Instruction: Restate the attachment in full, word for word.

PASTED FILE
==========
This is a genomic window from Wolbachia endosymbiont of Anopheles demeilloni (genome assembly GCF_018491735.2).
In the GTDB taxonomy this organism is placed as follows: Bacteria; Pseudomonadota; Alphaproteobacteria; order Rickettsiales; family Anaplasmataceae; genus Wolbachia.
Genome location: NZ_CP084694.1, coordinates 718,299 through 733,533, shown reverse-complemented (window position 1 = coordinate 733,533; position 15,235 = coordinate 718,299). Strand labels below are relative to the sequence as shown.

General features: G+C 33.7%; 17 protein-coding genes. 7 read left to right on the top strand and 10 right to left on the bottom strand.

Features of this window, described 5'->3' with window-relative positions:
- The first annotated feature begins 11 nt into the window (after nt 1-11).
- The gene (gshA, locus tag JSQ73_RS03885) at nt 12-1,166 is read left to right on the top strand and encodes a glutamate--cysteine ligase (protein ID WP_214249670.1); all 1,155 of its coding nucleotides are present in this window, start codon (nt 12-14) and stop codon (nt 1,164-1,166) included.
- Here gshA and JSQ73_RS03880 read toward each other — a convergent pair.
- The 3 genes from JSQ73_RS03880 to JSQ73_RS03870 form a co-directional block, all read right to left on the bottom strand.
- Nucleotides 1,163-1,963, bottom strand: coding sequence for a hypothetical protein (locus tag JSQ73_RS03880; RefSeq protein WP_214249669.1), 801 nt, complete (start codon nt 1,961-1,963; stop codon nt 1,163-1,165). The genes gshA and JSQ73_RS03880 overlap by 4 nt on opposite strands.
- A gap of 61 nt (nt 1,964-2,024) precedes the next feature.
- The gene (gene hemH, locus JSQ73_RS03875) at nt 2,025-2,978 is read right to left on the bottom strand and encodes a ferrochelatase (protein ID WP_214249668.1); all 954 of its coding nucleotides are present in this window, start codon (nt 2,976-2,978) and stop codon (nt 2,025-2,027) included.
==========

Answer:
This is a genomic window from Wolbachia endosymbiont of Anopheles demeilloni (genome assembly GCF_018491735.2).
In the GTDB taxonomy this organism is placed as follows: Bacteria; Pseudomonadota; Alphaproteobacteria; order Rickettsiales; family Anaplasmataceae; genus Wolbachia.
Genome location: NZ_CP084694.1, coordinates 718,299 through 733,533, shown reverse-complemented (window position 1 = coordinate 733,533; position 15,235 = coordinate 718,299). Strand labels below are relative to the sequence as shown.

General features: G+C 33.7%; 17 protein-coding genes. 7 read left to right on the top strand and 10 right to left on the bottom strand.

Features of this window, described 5'->3' with window-relative positions:
- The first annotated feature begins 11 nt into the window (after nt 1-11).
- The gene (gshA, locus tag JSQ73_RS03885) at nt 12-1,166 is read left to right on the top strand and encodes a glutamate--cysteine ligase (protein ID WP_214249670.1); all 1,155 of its coding nucleotides are present in this window, start codon (nt 12-14) and stop codon (nt 1,164-1,166) included.
- Here gshA and JSQ73_RS03880 read toward each other — a convergent pair.
- The 3 genes from JSQ73_RS03880 to JSQ73_RS03870 form a co-directional block, all read right to left on the bottom strand.
- Nucleotides 1,163-1,963, bottom strand: coding sequence for a hypothetical protein (locus tag JSQ73_RS03880; RefSeq protein WP_214249669.1), 801 nt, complete (start codon nt 1,961-1,963; stop codon nt 1,163-1,165). The genes gshA and JSQ73_RS03880 overlap by 4 nt on opposite strands.
- A gap of 61 nt (nt 1,964-2,024) precedes the next feature.
- The gene (gene hemH, locus JSQ73_RS03875) at nt 2,025-2,978 is read right to left on the bottom strand and encodes a ferrochelatase (protein ID WP_214249668.1); all 954 of its coding nucleotides are present in this window, start codon (nt 2,976-2,978) and stop codon (nt 2,025-2,027) included.